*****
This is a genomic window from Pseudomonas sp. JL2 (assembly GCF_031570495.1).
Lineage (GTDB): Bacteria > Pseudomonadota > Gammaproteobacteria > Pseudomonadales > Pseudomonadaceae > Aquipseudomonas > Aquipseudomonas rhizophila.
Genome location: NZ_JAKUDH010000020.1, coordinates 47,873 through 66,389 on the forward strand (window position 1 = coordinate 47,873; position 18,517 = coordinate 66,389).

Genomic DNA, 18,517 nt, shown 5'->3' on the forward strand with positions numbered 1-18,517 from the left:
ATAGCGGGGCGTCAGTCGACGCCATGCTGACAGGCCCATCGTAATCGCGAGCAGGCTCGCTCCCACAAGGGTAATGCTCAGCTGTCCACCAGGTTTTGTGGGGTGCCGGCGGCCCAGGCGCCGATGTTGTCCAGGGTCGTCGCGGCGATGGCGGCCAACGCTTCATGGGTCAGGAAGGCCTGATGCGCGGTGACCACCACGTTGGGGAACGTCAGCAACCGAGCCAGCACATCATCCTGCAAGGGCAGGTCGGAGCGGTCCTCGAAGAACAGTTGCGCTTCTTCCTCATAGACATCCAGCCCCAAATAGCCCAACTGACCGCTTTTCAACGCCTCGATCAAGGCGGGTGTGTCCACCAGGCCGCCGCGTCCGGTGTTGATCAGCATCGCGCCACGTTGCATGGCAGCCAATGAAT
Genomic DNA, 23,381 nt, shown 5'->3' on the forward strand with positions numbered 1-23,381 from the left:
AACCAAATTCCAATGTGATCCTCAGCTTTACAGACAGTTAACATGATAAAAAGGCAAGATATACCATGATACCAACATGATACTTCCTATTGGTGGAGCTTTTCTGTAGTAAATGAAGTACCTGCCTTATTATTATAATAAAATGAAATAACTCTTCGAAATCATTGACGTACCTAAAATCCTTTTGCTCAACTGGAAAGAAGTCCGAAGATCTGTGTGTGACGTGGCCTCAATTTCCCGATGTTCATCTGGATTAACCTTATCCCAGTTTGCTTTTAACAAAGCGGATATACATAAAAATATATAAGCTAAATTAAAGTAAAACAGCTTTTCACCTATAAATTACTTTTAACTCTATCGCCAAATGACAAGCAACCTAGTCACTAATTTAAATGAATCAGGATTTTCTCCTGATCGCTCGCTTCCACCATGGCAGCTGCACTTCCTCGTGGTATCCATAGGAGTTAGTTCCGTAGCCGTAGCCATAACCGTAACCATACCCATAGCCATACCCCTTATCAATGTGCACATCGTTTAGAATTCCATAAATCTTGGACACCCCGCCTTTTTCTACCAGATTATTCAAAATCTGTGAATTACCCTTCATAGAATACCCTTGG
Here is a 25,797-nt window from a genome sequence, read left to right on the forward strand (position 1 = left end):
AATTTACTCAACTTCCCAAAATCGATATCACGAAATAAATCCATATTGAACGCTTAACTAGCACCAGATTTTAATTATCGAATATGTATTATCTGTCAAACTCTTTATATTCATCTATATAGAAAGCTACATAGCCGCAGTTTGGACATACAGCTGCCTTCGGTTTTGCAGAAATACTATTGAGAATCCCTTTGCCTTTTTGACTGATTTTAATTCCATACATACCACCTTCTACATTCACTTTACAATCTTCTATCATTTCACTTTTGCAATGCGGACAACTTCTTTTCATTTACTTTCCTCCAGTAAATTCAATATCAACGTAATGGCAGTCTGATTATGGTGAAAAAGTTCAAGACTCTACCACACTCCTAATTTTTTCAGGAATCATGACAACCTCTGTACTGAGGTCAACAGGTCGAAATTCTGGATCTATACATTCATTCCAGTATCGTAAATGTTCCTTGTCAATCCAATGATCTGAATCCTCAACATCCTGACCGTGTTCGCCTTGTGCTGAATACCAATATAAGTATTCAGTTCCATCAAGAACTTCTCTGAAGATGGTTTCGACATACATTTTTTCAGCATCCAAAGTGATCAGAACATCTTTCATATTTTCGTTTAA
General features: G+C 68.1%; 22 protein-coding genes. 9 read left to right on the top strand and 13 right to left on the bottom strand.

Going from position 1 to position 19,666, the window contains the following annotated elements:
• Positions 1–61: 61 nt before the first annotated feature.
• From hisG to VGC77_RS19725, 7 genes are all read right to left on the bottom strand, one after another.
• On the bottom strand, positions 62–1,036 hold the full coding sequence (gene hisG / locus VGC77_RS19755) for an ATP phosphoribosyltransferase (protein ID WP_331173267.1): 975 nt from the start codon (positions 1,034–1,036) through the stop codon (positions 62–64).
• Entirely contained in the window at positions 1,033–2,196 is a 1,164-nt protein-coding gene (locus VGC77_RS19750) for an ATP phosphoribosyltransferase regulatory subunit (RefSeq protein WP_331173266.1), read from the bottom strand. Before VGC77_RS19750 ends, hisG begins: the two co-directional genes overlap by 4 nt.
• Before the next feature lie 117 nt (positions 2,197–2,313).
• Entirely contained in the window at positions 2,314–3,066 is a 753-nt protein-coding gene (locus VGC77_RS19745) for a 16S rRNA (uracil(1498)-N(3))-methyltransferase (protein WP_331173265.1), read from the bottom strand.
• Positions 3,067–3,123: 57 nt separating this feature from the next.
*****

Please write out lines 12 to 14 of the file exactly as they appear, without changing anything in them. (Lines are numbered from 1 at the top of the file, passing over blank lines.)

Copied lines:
• Positions 1–61: 61 nt before the first annotated feature.
• From hisG to VGC77_RS19725, 7 genes are all read right to left on the bottom strand, one after another.
• On the bottom strand, positions 62–1,036 hold the full coding sequence (gene hisG / locus VGC77_RS19755) for an ATP phosphoribosyltransferase (protein ID WP_331173267.1): 975 nt from the start codon (positions 1,034–1,036) through the stop codon (positions 62–64).